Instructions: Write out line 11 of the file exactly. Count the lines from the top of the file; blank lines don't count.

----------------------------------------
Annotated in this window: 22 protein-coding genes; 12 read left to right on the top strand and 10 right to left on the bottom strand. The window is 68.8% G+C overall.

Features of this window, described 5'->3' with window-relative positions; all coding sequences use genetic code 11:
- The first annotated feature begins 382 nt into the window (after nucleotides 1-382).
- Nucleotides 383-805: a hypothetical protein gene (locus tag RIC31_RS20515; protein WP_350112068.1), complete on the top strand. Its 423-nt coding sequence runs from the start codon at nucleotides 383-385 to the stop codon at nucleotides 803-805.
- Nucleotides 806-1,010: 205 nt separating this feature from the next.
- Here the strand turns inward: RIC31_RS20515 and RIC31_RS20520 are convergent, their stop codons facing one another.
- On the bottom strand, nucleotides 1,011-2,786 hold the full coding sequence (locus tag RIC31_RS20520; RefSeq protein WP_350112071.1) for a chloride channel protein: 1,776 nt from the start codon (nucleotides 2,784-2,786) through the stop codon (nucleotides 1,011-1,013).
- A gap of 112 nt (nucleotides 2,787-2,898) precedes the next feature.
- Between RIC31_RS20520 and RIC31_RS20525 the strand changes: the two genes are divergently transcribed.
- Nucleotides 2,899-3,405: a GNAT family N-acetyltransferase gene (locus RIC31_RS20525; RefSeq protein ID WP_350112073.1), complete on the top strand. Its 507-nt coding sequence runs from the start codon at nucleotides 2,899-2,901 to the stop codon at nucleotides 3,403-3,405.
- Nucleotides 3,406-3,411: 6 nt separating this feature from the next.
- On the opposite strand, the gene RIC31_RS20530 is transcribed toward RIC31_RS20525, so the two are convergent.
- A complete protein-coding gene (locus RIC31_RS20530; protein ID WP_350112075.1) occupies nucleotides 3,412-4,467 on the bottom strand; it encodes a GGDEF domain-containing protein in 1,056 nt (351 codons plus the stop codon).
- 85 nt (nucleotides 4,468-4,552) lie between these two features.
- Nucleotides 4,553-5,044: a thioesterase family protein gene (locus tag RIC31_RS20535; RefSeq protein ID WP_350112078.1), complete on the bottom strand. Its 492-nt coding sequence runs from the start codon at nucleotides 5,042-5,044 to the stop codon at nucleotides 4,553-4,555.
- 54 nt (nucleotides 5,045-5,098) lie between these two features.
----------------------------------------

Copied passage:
- Nucleotides 3,406-3,411: 6 nt separating this feature from the next.